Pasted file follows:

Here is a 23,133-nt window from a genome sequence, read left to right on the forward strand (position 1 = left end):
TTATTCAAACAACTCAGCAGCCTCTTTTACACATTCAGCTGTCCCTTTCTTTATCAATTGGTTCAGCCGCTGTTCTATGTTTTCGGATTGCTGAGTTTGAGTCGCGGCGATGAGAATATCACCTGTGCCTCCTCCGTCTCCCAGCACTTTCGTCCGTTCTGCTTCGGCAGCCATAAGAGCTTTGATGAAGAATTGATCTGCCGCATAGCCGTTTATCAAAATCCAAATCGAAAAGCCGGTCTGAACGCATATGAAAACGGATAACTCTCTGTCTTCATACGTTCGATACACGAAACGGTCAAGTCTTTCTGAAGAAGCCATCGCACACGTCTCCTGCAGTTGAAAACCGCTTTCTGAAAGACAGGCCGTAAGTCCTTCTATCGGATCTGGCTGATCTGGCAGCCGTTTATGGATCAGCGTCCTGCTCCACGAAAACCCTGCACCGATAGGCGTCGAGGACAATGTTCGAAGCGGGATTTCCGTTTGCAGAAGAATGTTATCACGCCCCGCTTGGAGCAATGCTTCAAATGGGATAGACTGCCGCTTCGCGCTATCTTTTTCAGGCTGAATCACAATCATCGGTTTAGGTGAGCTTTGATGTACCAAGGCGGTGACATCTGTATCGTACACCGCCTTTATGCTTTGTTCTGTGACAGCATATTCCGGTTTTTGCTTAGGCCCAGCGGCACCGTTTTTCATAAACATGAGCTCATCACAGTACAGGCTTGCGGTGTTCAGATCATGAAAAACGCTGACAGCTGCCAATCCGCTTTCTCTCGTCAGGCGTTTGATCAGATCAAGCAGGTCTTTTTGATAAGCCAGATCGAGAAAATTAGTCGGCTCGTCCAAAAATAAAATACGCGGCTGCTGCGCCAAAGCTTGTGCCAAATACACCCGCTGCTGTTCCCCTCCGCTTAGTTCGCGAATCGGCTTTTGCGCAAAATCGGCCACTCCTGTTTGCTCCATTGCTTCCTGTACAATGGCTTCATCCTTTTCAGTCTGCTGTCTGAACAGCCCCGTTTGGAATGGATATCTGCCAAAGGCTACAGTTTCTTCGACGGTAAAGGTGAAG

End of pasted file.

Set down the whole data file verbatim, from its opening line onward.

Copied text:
Here is a 23,133-nt window from a genome sequence, read left to right on the forward strand (position 1 = left end):
TTATTCAAACAACTCAGCAGCCTCTTTTACACATTCAGCTGTCCCTTTCTTTATCAATTGGTTCAGCCGCTGTTCTATGTTTTCGGATTGCTGAGTTTGAGTCGCGGCGATGAGAATATCACCTGTGCCTCCTCCGTCTCCCAGCACTTTCGTCCGTTCTGCTTCGGCAGCCATAAGAGCTTTGATGAAGAATTGATCTGCCGCATAGCCGTTTATCAAAATCCAAATCGAAAAGCCGGTCTGAACGCATATGAAAACGGATAACTCTCTGTCTTCATACGTTCGATACACGAAACGGTCAAGTCTTTCTGAAGAAGCCATCGCACACGTCTCCTGCAGTTGAAAACCGCTTTCTGAAAGACAGGCCGTAAGTCCTTCTATCGGATCTGGCTGATCTGGCAGCCGTTTATGGATCAGCGTCCTGCTCCACGAAAACCCTGCACCGATAGGCGTCGAGGACAATGTTCGAAGCGGGATTTCCGTTTGCAGAAGAATGTTATCACGCCCCGCTTGGAGCAATGCTTCAAATGGGATAGACTGCCGCTTCGCGCTATCTTTTTCAGGCTGAATCACAATCATCGGTTTAGGTGAGCTTTGATGTACCAAGGCGGTGACATCTGTATCGTACACCGCCTTTATGCTTTGTTCTGTGACAGCATATTCCGGTTTTTGCTTAGGCCCAGCGGCACCGTTTTTCATAAACATGAGCTCATCACAGTACAGGCTTGCGGTGTTCAGATCATGAAAAACGCTGACAGCTGCCAATCCGCTTTCTCTCGTCAGGCGTTTGATCAGATCAAGCAGGTCTTTTTGATAAGCCAGATCGAGAAAATTAGTCGGCTCGTCCAAAAATAAAATACGCGGCTGCTGCGCCAAAGCTTGTGCCAAATACACCCGCTGCTGTTCCCCTCCGCTTAGTTCGCGAATCGGCTTTTGCGCAAAATCGGCCACTCCTGTTTGCTCCATTGCTTCCTGTACAATGGCTTCATCCTTTTCAGTCTGCTGTCTGAACAGCCCCGTTTGGAATGGATATCTGCCAAAGGCTACAGTTTCTTCGACGGTAAAGGTGAAG